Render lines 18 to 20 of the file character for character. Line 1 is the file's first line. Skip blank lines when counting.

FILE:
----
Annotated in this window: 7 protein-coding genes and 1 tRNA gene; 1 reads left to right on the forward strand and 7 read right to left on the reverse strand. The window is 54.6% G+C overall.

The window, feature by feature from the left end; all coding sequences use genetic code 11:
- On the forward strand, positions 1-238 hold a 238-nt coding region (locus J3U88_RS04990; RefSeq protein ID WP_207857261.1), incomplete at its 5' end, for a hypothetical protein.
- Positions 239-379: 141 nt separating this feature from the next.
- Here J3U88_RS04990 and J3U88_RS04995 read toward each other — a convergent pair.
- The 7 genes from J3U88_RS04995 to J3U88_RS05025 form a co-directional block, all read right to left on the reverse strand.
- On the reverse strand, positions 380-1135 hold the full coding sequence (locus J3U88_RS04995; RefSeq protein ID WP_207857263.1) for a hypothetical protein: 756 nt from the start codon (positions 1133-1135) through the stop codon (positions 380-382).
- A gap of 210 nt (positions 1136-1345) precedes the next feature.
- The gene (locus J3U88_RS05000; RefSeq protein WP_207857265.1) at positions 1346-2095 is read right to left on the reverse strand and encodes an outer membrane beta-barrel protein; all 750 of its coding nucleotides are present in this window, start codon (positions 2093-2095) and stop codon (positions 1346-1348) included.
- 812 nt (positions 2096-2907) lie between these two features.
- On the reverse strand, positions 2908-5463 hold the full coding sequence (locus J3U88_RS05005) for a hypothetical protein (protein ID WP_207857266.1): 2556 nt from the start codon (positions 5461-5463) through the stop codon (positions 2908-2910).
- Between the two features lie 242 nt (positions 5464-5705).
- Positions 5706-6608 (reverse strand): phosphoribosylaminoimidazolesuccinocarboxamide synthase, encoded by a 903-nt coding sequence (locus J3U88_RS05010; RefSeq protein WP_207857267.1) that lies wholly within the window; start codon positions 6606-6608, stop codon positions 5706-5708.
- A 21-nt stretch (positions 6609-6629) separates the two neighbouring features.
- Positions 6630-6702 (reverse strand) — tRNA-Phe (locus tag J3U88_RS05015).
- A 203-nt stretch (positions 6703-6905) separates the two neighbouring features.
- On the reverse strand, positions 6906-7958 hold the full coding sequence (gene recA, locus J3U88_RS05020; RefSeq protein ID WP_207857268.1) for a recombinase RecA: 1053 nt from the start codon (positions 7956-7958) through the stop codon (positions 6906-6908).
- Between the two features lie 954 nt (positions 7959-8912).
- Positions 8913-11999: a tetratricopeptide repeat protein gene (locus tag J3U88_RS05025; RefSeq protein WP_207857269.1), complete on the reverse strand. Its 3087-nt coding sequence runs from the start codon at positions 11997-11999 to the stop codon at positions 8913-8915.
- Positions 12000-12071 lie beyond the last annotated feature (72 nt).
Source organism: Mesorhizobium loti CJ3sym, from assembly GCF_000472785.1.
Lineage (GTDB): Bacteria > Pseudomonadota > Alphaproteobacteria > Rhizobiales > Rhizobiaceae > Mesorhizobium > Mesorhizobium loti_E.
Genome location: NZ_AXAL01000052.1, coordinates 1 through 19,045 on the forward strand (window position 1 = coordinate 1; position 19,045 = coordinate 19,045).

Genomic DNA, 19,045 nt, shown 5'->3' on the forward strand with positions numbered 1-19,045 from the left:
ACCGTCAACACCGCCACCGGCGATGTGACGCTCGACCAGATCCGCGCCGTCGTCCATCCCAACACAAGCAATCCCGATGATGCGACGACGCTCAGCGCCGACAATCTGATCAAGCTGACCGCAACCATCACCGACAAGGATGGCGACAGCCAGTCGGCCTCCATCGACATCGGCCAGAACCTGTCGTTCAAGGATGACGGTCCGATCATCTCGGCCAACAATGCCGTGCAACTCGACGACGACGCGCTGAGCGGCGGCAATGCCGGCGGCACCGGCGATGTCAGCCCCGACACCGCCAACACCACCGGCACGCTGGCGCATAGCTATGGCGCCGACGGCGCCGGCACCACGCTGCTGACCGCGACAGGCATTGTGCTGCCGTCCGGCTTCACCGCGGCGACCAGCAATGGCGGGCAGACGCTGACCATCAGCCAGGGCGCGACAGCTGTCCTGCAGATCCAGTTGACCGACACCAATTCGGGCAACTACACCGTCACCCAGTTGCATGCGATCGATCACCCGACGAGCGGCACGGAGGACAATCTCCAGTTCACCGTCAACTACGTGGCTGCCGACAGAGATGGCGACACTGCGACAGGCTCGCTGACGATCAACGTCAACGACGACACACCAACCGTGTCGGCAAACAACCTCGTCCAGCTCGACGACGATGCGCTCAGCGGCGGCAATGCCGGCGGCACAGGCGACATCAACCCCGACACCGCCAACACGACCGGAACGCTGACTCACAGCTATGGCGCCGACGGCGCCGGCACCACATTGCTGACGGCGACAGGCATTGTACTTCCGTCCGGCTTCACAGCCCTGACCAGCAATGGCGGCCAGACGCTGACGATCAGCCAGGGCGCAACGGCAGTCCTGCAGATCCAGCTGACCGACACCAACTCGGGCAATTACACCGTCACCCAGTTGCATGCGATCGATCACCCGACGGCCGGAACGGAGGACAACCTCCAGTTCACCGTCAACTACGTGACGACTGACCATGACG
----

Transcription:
- Between the two features lie 954 nt (positions 7959-8912).
- Positions 8913-11999: a tetratricopeptide repeat protein gene (locus tag J3U88_RS05025; RefSeq protein WP_207857269.1), complete on the reverse strand. Its 3087-nt coding sequence runs from the start codon at positions 11997-11999 to the stop codon at positions 8913-8915.
- Positions 12000-12071 lie beyond the last annotated feature (72 nt).